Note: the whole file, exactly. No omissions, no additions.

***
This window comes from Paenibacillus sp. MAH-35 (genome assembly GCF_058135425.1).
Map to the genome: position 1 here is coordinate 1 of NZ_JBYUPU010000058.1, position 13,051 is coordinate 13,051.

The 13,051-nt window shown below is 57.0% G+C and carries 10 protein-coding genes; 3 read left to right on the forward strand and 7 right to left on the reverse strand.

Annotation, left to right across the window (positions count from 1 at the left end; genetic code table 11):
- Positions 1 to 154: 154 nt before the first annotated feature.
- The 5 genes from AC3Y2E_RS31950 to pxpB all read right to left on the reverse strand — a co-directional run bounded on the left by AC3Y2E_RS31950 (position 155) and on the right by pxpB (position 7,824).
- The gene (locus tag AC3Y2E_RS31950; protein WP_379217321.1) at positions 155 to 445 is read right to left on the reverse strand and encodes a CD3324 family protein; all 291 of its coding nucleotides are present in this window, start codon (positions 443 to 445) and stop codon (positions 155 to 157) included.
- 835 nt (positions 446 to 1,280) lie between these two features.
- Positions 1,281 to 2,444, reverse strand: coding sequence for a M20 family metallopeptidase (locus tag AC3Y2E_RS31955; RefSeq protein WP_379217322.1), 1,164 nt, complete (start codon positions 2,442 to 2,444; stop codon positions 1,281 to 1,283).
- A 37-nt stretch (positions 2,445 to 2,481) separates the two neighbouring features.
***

This window comes from Paenibacillus sp. MAH-35 (genome assembly GCF_058135425.1).
Map to the genome: position 1 here is coordinate 1 of NZ_JBYUPU010000058.1, position 13,051 is coordinate 13,051.

The 13,051-nt window shown below is 57.0% G+C and carries 10 protein-coding genes; 3 read left to right on the forward strand and 7 right to left on the reverse strand.

Annotation, left to right across the window (positions count from 1 at the left end; genetic code table 11):
- Positions 1 to 154: 154 nt before the first annotated feature.
- The 5 genes from AC3Y2E_RS31950 to pxpB all read right to left on the reverse strand — a co-directional run bounded on the left by AC3Y2E_RS31950 (position 155) and on the right by pxpB (position 7,824).
- The gene (locus tag AC3Y2E_RS31950; protein WP_379217321.1) at positions 155 to 445 is read right to left on the reverse strand and encodes a CD3324 family protein; all 291 of its coding nucleotides are present in this window, start codon (positions 443 to 445) and stop codon (positions 155 to 157) included.
- 835 nt (positions 446 to 1,280) lie between these two features.
- Positions 1,281 to 2,444, reverse strand: coding sequence for a M20 family metallopeptidase (locus tag AC3Y2E_RS31955; RefSeq protein WP_379217322.1), 1,164 nt, complete (start codon positions 2,442 to 2,444; stop codon positions 1,281 to 1,283).
- A 37-nt stretch (positions 2,445 to 2,481) separates the two neighbouring features.